Cheewa James, who was disenrolled from the Modoc Tribe of Oklahoma in 2019 for what she viewed as retribution after challenging several of the Tribe’s actions, has been reinstated.
James, who maintains her Klamath Basin roots and 15 of her family members were disenrolled when tribal leaders claimed she and others were not legal descendants. In a reinstatement letter, tribal officials apologized and recognized that James and her relatives are indeed tribal members.
James, 82, was born at the former Klamath Indian Agency hospital near Chiloquin but now lives near Sacramento. She was a seasonal ranger at Lava Beds National Monument, where most of the major battles of the 1872-73 Modoc War were fought. She is the great-granddaughter of the Modoc warrior known as Shacknasty Jim. James was a television anchorwoman, has written books about the war and Modoc Tribe, and most recently narrated a tourism video about Lava Beds and the Klamath Basin.
“My family is glad this is resolved,” James said in a statement. “I feel the challenges to the Modoc bloodlines of the James family were underhanded tactics to defend activities and actions of the Modoc Tribe of Oklahoma (Modoc Nation) leaders. This practice is all too common in American tribes and nations and needs to end.”
The Modoc Tribe consists of descendants of Modoc Indians, who were sent to Oklahoma after the Modoc War of 1872-73. The Tribe is based in Miami, Oklahoma, and reportedly has about 200 enrolled members.
In the reinstatement letter from Bill Follis, chief of the tribe that has renamed itself the Modoc Nation, he and second chief Jack Shadwick wrote, “The information presented was incomplete and led to the enrollment committee to come to an uninformed decision. As a result, the enrollment committee/elected council is heartbroken that you and the others have been put (through) this ordeal and we intend to make matters right with all members that were affected. We are terribly sorry for the actions that we, the enrollment committee/elected council have taken in this matter up until now and especially the ordeal that you have endured. We hope for your forgiveness and look forward to your return.”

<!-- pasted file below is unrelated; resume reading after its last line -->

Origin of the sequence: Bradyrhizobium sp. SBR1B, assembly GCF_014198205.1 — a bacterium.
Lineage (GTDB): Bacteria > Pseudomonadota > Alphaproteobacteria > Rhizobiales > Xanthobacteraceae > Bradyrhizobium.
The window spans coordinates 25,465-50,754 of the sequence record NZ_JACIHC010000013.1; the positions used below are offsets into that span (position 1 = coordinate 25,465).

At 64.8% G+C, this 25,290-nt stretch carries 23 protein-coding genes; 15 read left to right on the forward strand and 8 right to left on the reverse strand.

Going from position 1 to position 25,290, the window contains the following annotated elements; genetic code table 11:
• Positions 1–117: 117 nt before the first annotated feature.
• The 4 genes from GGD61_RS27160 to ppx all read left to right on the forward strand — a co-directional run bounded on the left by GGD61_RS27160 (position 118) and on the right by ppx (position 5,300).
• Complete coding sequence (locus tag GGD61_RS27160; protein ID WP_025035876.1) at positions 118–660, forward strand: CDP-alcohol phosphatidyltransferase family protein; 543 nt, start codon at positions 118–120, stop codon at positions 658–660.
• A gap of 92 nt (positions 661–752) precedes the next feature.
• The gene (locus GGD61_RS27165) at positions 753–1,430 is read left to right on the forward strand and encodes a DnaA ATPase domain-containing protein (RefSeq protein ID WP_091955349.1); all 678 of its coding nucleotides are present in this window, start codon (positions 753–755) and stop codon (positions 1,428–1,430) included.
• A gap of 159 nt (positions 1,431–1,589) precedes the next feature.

James, however, questioned the sincerity of the apology.
“After a harsh few years of disenrollment, the words from Oklahoma Modoc Chief Bill Follis and Second Chief Jack Shadwick in the letter sent to all of us disenrolled Modocs — ‘heartbroken that you and the others have been put through this ordeal…terribly sorry…we hope for your forgiveness’ — ring a little hollow. We will see how honest and sincere the future is. What comes next is totally dependent on how the Oklahoma Modocs want to play the game,” she said.
The April 23 letter from Follis and Shadwick says that James’ ancestors, including Shacknasty Jim, are on the approved 1878 ration list, “so their descendants are eligible for enrollment in the Modoc National without further question. Had the individual who wrote the justification researched this more, this terrible action would not have been taken. That individual in no longer employed by the Tribe.”
The individual who made that decision is not named. But until October 2019, Bill Follis’ grandson, Blake, served as the Tribe’s attorney general, main spokesperson and handled legal matters. He left the Tribe because of what the tribal newsletter described as “differing business philosophies.”